Filing 74

Entry on State Defendants' Motion for Summary Judgment - The state defendants have demonstrated entitlement to summary judgment on all claims against them. The October 18, 2016, motion for summary judgment, dkt. 56 , is granted. Plaintiff's motion in opposition, dkt. 69 , is denied. Final judgment consistent with this Entry shall now issue. (See Entry.) Signed by Judge Sarah Evans Barker on 5/17/2017. (JLS) (Main Document 74 replaced on 5/17/2017) (JLS).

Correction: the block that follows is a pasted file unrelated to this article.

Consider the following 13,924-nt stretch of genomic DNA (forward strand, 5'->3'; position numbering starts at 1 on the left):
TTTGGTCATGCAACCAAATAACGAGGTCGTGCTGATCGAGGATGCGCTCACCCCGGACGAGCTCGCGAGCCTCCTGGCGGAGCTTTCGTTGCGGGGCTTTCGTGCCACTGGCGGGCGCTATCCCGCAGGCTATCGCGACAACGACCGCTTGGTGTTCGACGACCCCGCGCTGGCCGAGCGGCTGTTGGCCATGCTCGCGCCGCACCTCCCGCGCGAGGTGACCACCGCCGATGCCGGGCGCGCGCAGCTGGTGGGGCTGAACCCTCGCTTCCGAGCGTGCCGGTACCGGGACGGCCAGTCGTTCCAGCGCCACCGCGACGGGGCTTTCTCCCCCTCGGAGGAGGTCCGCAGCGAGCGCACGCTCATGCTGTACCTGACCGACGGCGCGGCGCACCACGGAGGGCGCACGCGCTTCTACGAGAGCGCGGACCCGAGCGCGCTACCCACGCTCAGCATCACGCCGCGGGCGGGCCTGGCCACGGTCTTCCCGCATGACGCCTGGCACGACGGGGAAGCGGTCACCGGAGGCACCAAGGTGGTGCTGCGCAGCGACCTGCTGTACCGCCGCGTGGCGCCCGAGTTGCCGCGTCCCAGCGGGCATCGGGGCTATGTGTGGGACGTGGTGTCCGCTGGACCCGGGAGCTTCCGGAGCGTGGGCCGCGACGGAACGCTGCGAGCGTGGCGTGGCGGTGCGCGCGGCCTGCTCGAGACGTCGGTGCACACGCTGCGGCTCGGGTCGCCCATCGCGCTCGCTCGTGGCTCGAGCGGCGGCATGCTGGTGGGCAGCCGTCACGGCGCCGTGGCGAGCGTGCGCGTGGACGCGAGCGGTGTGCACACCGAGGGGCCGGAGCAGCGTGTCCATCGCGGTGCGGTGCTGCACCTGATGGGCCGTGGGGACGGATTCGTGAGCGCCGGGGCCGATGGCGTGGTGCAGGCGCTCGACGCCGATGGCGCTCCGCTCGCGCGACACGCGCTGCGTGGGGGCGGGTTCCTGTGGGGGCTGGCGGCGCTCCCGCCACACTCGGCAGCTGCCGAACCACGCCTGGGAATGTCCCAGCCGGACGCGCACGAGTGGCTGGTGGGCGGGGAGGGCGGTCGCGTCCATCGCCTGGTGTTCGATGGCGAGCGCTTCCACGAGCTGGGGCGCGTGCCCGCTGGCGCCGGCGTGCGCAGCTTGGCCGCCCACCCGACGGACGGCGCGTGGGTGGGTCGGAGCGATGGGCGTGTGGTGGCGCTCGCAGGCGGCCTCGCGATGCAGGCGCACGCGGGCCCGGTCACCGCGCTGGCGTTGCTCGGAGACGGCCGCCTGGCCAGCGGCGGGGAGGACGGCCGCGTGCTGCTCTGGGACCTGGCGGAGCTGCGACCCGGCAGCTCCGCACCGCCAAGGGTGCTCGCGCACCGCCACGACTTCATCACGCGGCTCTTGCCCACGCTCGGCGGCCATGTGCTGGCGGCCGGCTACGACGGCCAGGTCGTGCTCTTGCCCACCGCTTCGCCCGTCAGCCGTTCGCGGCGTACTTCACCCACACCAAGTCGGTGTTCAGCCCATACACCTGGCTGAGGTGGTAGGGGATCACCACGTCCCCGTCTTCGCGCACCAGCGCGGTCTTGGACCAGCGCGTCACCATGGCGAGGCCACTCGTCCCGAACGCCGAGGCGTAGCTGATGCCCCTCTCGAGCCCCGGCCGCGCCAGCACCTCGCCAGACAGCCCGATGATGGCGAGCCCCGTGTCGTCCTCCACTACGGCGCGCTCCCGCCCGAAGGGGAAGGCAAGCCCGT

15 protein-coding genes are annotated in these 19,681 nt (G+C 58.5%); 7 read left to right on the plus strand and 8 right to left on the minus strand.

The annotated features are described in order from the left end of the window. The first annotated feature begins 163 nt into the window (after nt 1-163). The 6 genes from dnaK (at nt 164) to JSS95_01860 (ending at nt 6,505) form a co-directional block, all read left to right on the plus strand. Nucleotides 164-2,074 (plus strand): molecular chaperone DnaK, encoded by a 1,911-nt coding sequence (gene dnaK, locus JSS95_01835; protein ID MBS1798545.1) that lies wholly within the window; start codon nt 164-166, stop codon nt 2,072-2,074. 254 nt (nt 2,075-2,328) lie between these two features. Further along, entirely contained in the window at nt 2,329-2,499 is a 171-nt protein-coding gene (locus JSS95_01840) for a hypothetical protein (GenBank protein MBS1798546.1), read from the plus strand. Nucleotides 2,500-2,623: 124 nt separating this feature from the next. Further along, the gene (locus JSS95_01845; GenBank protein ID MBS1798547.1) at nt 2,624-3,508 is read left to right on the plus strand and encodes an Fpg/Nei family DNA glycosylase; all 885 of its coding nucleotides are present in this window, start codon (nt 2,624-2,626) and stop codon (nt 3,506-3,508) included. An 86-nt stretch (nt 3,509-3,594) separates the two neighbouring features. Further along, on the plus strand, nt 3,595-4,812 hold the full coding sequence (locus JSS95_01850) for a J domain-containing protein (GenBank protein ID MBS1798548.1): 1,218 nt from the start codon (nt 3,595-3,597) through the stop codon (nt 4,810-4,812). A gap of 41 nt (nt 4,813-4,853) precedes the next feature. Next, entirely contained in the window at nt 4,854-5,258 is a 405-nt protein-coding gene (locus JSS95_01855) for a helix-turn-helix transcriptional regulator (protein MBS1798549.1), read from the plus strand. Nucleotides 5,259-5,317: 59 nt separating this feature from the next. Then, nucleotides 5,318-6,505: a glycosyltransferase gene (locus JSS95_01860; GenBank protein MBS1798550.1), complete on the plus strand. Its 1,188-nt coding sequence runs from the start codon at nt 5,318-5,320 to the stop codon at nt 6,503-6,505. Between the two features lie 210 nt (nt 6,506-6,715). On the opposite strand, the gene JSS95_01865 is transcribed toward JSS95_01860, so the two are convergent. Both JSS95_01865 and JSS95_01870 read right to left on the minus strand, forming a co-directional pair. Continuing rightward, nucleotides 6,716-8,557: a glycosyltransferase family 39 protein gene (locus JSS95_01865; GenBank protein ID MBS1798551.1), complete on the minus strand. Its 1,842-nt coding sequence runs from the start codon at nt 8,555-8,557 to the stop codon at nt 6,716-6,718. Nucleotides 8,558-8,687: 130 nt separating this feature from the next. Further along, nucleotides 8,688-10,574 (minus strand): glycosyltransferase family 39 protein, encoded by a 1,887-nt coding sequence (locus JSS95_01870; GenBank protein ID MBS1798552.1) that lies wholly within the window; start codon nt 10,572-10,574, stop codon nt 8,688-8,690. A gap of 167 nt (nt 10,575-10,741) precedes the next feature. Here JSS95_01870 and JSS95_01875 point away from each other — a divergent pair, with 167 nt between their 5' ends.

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UNITED STATES DISTRICT COURT SOUTHERN DISTRICT OF INDIANA INDIANAPOLIS DIVISION WILLARD PURVIS, ) ) ) ) ) ) ) ) ) ) Plaintiff, v. INDIANA DEPARTMENT OF CHILD SERVICES, et al., Defendants. Case No. 1:15-cv-00563-SEB-MPB Entry on State Defendants’ Motion for Summary Judgment Defendants Indiana Department of Child Services and Ruth Phelps (collectively “state defendants”) October 18, 2016, motion for summary judgment is before the Court. Plaintiff has responded in opposition, and the state defendants have replied. I. Summary Judgment Standard Summary judgment should be granted “if the movant shows that there is no genuine dispute as to any material fact and the movant is entitled to a judgment as a matter of law.” Fed. R. Civ. P. 56(a). The party seeking summary judgment “bears the initial responsibility of informing the district court of the basis for its motion, and identifying” designated evidence which “demonstrate[s] the absence of a genuine issue of material fact.” Celotex Corp. v. Catrett, 477 U.S. 317, 323 (1986). Once the moving party has met its burden, the non-movant may not rest upon mere allegations. Instead, “[t]o successfully oppose a motion for summary judgment, the non-movant party must come forward with specific facts demonstrating that there is a genuine issue for trial.” Trask-Morton v. Motel 6 Operating L.P., 534 F.3d 672, 677 (7th Cir. 2008). “The non-movant will successfully oppose summary judgment only when [he] presents definite, competent evidence to 1 rebut the motion.” Vukadinovich v. Bd. of Sch. Trs., 278 F.3d 693, 699 (7th Cir. 2002) (internal quotation and citation omitted). In ruling on a summary judgment motion, the Court accepts as true the non-movant’s evidence, draws all legitimate inferences in favor of the non-movant, and does not weigh the evidence or the credibility of witnesses. Anderson v. Liberty Lobby, Inc., 477 U.S. 242, 250. The non-movant may oppose the motion with any of the evidentiary materials listed in Rule 56(c), but reliance on the pleadings alone is not sufficient to withstand summary judgment. Posey v. Skyline Corp., 702 F.2d 102, 105 (7th Cir. 1983). Substantive law determines which facts are material; that is, which facts might affect the outcome of the suit under the governing law. Anderson, 477 U.S. at 248. Irrelevant or unnecessary facts do not preclude summary judgment even when they are in dispute. Id. The issue of fact must be genuine. Fed. R. Civ. P. 56(c), (e). To establish a genuine issue of fact the non-movant “must do more than simply show that there is some metaphysical doubt as to the material facts.” Matsushita Elec. Indus. Co. v. Zenith Radio, 475 U.S. 574, 586 (1986). The non-movant must come forward with specific facts showing that there is a genuine issue for trial. Id. A summary judgment determination is essentially an inquiry as to “whether the evidence presents a sufficient disagreement to require submission to a jury or whether it is so one-sided that one party must prevail as a matter of law.” Anderson, 477 U.S. at 251-52. II. Background The facts are taken from the complaint and evidentiary materials submitted in support of and opposition to summary judgment. In 1995, plaintiff Willard Purvis was a sixteen-year-old minor who had been designated a Child in Need of Services (“CHINS”) by defendant Indiana Department of Child Services 2 (“DCS”), then known as the Division of Family and Children. Defendant DCS referred plaintiff to a treatment provider in Henry County, Indiana, Mid-Town Mental Health of Henry County. Mid-Town assigned defendant Darrell Hughes, its employee, to counsel plaintiff. Plaintiff alleges that during the course of the counseling, Hughes began to make inappropriate comments and ask sexually specific questions. Hughes also would touch plaintiff on the upper thigh during these conversations. When plaintiff expressed concerns about this conduct to Hughes’s supervisor, defendant Ruth Phelps, she did nothing about it, and told plaintiff to “pay it no mind.” Thereafter Hughes sexually abused plaintiff on a number of occasions and used a Polaroid camera to take plaintiff’s photograph while nude or during sexual acts. Plaintiff reported these sexual assaults to Phelps, but was rebuffed when Phelps accused plaintiff of lying and said she did not want Hughes smeared. She suggested that plaintiff “should move.” The sexual abuse continued, but after plaintiff and his mother moved to Indianapolis, there was one more incident of sexual abuse before it stopped. Plaintiff alleges he discussed the sexual abuse a third and final time with Phelps after moving to Indianapolis, but, again, she did not believe him. Plaintiff was not a minor when he moved to and lived in Indianapolis. Nineteen years later, on May 30, 2014, plaintiff learned that Hughes had been arrested for a sex offense. He alleges this news caused him to remember the incidents of his own sexual abuse, which he had repressed and forgotten. Working with a mental health professional, plaintiff now remembers approximately twenty incidents of sexual assault. Plaintiff brought suit against defendants in state court on December 29, 2014, alleging claims under 42 U.S.C. § 1983, 18 U.S.C. § 2255, and state law. The action was removed to this Court on April 9, 2015, pursuant to 28 U.S.C. §§ 1441 & 1446. Plaintiff seeks monetary damages. 3 During screening pursuant to 28 U.S.C. § 1915A, the Court dismissed plaintiff’s section 1983 claims, but allowed the section 2255 claim and pendant state law claims to proceed. Plaintiff’s federal claim arises under Section 2255(a) of Title 18, United States Code, which is a part of the Child Abuse Victims’ Rights Act of 1986. This particular section, enacted as part of the Protection of Children Against Sexual Exploitation Act of 1978, provides: In General.— Any person who, while a minor, was a victim of a violation of section 1589, 1590, 1591, 2241(c), 2242, 2243, 2251, 2251A, 2252, 2252A, 2260, 2421, 2422, or 2423 of this title and who suffers personal injury as a result of such violation, regardless of whether the injury occurred while such person was a minor, may sue in any appropriate United States District Court and shall recover the actual damages such person sustains and the cost of the suit, including a reasonable attorney’s fee. Any person as described in the preceding sentence shall be deemed to have sustained damages of no less than $150,000 in value. The complaint does not specify which predicate section of section 2255 is applicable. A primary purpose of the Child Abuse Victims’ Rights Act of 1986 was to reach crimes related to child pornography. Pub. L. No. 99–500, § 703(a), 100 Stat. 1783 (listing only 18 U.S.C. §§ 2251, 2252). Congressional findings describe section 2255 as an attempt to address the “multimillion dollar” child-exploitation industry, along with the “physiological, psychological, and emotional harm caused by the production, distribution, and display of child pornography” and the “lack [of] effective remedies under Federal law” available to “exploitation victims.” Id. at § 702(1)-(3). An Entry of Default was entered against defendant Darrell Hughes, now an inmate in federal prison, on June 6, 2016. Following discovery, the state defendants have moved for summary judgment. Dkt. 56. Plaintiff has responded in opposition, dkt. 69, and the state defendants have replied. Dkt. 71. 4 III. Discussion The state defendants move for summary judgment on several theories. The dispositive theories will be discussed in turn. A. Statute of Limitations A nineteen-year gap between the last incident giving rise to liability and the commencement of a lawsuit raises statute of limitations concerns. The limitations period for plaintiff’s federal claim is provided in the statute under which he sues: Any action commenced under this section shall be barred unless the complaint is filed within 10 years after the right of action first accrues or in the case of a person under a legal disability, not later than three years after the disability. 18 U.S.C. § 2255(b). In plaintiff’s complaint and in a discovery deposition filed with the summary judgment motion, he alleges Hughes’s sexual assaults began in 1995, when plaintiff was sixteen years old, and continued through 1998, when plaintiff was nineteen years old. Because Section 2255 provides a cause of action only for juveniles, any sexual assault occurring after plaintiff turned eighteen years old would not be covered. Thus Section 2255(b)’s ten-year limitations period would begin to run on the date of the last sexual assault occurring while plaintiff was a juvenile. Although that precise date is unknown, this issue can still be resolved by noting that plaintiff turned eighteen years old on September 21, 1999. Ten years after that date – the latest possible limitations deadline under any possible interpretation of the claims and statute – would be September 21, 2009. Plaintiff’s federal claims, filed in December 2014, were at a minimum five years too late. However, plaintiff contends he is entitled to toll the limitations period under the discovery doctrine, because his repressed memory did not allow him to recall the sexual abuse until May 30, 5 2014, when he learned of Hughes’s arrest. This action was filed approximately six months later. Plaintiff argues he is entitled, therefore, on “equitable grounds,” to have the case proceed. The discovery rule postpones the start of a limitations period until a plaintiff knows or should have known of the claim. Cada v. Baxter Healthcare Corp., 920 F.2d 446, 450 (7th Cir. 1990). The parties have not cited to any Seventh Circuit authority applying the discovery rule and repressed memory questions to actions under 18 U.S.C. § 2255. The Third Circuit, in Stephens v. Clash, 796 F.3d 281 (3d Cir. 2015), held that the discovery rule indeed applies to section 2255 claims. Id. at 286-88. However, application of the discovery rule did not save that plaintiff’s claims. Finding that the plaintiff knew or should have known that he was injured at the time of the sexual assaults, the Third Circuit found the limitations period had expired and any repressed memory issues did not invoke the discovery rule and save the lawsuit. A plaintiff's ignorance regarding the full extent of his injury is irrelevant to the discovery rule’s application, so long as the plaintiff discovers or should have discovered that he was injured. Kach v. Hose, 589 F.3d 626, 635 (3d Cir. 2009) (statute of limitations begins to run “even though the full extent of the injury is not then known or predictable”) (quoting Wallace v. Kato, 549 U.S. 384, 391 (2007)). “Were it otherwise, the statute would begin to run only after a plaintiff became satisfied that he had been harmed enough, placing the supposed statute of repose in the sole hands of the party seeking relief.” Wallace, 549 U.S. at 391. 796 F.3d at 288. The Third Circuit noted that Stephens was “cognizant at all times of the sexual abuse” he suffered, even though he might not have been aware of the full extent of his injuries. Id. at 289. The statute of limitations ran from the time of the sexual abuse occurring while Stephens was a minor and it was not tolled. Id. This Court took the same approach in Ernstes v. Warner, 860 F. Supp. 1338, 1339 (S.D. Ind. 1994) (rejecting a repressed memory argument, finding that a plaintiff repeatedly sexually 6 abused from age thirteen to sixteen knew what was occurring and the discovery rule did not apply to save his out-of-time action). In the instant case, plaintiff knew at the time of his sexual abuse that it was occurring and that it was wrong. He reported it to defendant Phelps, Hughes’ supervisor, twice while he was a juvenile, and once after he turned eighteen and was living in Indianapolis. Dkt. 58-2, pp. 16, 20. Plaintiff was aware of the sexual abuse during a time period when he was an adult, and he knew it was wrong because he reported it to Phelps during her visit to his Indianapolis home. The Court therefore finds that plaintiff knew or should have known that he had been injured by Hughes, at least as recently as when he lived in Indianapolis. It is undisputed that plaintiff knew when he was eighteen years old, in 1999, that he had been the victim of sexual abuse. This action is time-barred, and summary judgment is granted. B. Interstate Commerce Element The state defendants also seek summary judgment on the basis that that plaintiff cannot establish an interstate commerce element to his federal claim. The complaint does not specify which predicate section triggers section 2255 liability, but a review of each section shows that either the section is completely inapplicable to plaintiff’s allegations, see, e.g., 18 U.S.C. § 1591 (“Trafficking with respect to peonage, slavery, involuntary servitude, or forced labor”), or contains an interstate transportation or federal property element. The three predicate sections most relevant to plaintiff’s allegations, 18 U.S.C. §§ 2251, 2252, & 2252A, all contain the requirement of interstate travel or an effect on interstate commerce. The state defendants contend there is no evidence that satisfies the interstate commerce element. The state defendants assert that all of plaintiff’s allegations are set in Indiana, and no movement across state lines ever occurred. See dkt. 58-2, p. 26. They also assert that plaintiff’s 7 allegations that he was photographed by Hughes are not followed by allegations that the photographs were moved in or affected interstate commerce. There is no evidence about the type of camera used, other than plaintiff’s initial assertion in his complaint that it was a Polaroid. Plaintiff testified in his deposition that Hughes told him the pictures were sent to another person, but plaintiff did not who the person was, where they were, or how the pictures were sent. The term “mail” is not used. Dkt. 58-2. Plaintiff concedes this point. In his response, plaintiff states that “at this time [plaintiff] cannot present further evidence to support the commerce element . . . .” Dkt. 70, p. 1. The interstate commerce element is not difficult to meet. It is sufficient to show, for example, that child pornography images were produced with a camera that had traveled in interstate commerce, the images were stored on a computer hard drive that had been manufactured in another state or country, or the images had actually traveled in interstate commerce. See United States v. Foley, 740 F.3d 1079, 1082 (7th Cir. 2014). In the instant case, however, there is no such evidence. The state defendants have pointed to evidence demonstrating a lack of proof of that element, and plaintiff has failed to come forward with evidence showing otherwise. The Court will not make assumptions that the interstate commerce element has been or will be shown. If a nonmoving party fails to prove an element of his claim, summary judgment is called for. When this happens, as here, “there can be no genuine issue as to any material fact, since a complete failure of proof concerning an essential element of the nonmoving party’s case necessarily renders all other facts immaterial.” Celotex Corp. v. Catrett, 477 U.S. 317, 322-23 (1986); see Fitzpatrick v. Catholic Bishop of Chicago, 916 F.2d 1254, 1256 (7th Cir. 1990). The state defendants’ motion for summary judgment on the ground that plaintiff has failed to establish all of the necessary elements of his 18 U.S.C. § 2255 claim is therefore granted. 8 C. State Law Claims The state defendants seek summary judgment on plaintiff’s state law claims for assault, sexual assault, intentional inflection of emotional distress, and negligent infliction of emotional distress, on the grounds that plaintiff failed to comply with the Indiana Tort Claims Act (ITCA), Ind. Code § 34-13-3-6. They contend that plaintiff has given no notice to the state as required by the ITCA in order to maintain a claim against the state. An affidavit of Michael R. Ward, “the duly authorized keeper of all of the notices of tort claims,” states that he has no records of plaintiff ever filing a tort claim notice with the state. Dkt. 58, ex. 3. Plaintiff has not responded to this assertion nor offered evidence otherwise. The failure to file a tort claim with the state is bar to being able to sue the state or its employees. Poole v. Clase, 476 N.E.2d 828, 831-32 (Ind. 1985). Accordingly, summary judgment is granted for the state defendants and against plaintiff on the state law claims for failure to comply with the ITCA. IV. Conclusion The state defendants have demonstrated entitlement to summary judgment on all claims against them. The October 18, 2016, motion for summary judgment, dkt. [56], is granted. Plaintiff’s motion in opposition, dkt. [69], is denied. Final judgment consistent with this Entry shall now issue. IT IS SO ORDERED. 5/17/2017 Date: _____________________ _______________________________ SARAH EVANS BARKER, JUDGE United States District Court Southern District of Indiana Distribution: 9 Electronically Registered Counsel Willard Purvis 985367 Wabash Valley Correctional Facility Electronic Service Participant – Court Only 10